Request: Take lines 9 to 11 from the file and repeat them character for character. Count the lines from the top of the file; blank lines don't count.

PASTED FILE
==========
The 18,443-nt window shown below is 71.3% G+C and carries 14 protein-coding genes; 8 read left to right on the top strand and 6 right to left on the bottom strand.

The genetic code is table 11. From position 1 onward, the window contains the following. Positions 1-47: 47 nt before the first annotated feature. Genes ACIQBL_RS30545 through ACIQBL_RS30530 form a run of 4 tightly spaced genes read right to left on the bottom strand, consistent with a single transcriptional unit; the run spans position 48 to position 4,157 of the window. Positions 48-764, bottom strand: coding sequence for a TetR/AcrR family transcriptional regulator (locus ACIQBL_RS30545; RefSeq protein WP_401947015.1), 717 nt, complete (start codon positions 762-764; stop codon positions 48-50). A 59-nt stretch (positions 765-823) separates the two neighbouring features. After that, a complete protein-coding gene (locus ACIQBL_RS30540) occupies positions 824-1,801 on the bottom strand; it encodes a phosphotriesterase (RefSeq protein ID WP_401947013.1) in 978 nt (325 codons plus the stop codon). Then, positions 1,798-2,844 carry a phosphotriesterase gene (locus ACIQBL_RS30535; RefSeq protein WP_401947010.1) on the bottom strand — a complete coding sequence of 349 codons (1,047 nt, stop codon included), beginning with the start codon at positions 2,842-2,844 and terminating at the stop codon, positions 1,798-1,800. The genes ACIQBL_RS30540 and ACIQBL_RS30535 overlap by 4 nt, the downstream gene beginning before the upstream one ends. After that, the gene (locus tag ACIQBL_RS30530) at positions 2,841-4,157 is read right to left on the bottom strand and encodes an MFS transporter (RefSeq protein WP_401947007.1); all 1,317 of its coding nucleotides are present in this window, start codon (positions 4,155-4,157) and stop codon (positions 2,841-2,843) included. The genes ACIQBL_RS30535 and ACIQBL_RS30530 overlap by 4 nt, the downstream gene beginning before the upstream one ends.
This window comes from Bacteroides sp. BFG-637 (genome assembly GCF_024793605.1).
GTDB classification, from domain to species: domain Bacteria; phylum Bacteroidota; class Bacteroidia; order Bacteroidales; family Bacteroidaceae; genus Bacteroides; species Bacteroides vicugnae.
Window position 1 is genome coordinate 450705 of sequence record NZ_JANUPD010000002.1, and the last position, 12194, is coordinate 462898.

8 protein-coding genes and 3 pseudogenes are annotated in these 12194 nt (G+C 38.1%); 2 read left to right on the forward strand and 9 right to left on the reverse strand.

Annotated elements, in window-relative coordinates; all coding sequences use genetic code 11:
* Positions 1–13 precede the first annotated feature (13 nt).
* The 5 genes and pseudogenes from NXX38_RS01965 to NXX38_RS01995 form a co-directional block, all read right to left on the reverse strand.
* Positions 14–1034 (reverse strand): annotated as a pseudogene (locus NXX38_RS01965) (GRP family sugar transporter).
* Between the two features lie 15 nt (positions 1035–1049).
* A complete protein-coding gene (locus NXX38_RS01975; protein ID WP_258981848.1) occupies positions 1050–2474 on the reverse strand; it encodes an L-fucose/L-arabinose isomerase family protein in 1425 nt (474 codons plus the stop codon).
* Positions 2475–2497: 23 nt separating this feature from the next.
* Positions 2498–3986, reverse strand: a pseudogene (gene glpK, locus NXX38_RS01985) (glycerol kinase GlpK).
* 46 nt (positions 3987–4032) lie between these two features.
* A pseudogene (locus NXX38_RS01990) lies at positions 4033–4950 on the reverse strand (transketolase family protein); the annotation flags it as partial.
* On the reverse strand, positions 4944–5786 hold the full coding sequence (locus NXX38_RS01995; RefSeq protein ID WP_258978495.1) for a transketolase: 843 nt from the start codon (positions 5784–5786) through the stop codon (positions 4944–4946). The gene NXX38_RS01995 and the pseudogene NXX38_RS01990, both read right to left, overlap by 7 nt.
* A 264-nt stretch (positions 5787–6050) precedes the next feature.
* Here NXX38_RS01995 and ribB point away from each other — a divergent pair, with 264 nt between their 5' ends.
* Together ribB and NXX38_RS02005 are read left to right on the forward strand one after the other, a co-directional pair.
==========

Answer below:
* The 5 genes and pseudogenes from NXX38_RS01965 to NXX38_RS01995 form a co-directional block, all read right to left on the reverse strand.
* Positions 14–1034 (reverse strand): annotated as a pseudogene (locus NXX38_RS01965) (GRP family sugar transporter).
* Between the two features lie 15 nt (positions 1035–1049).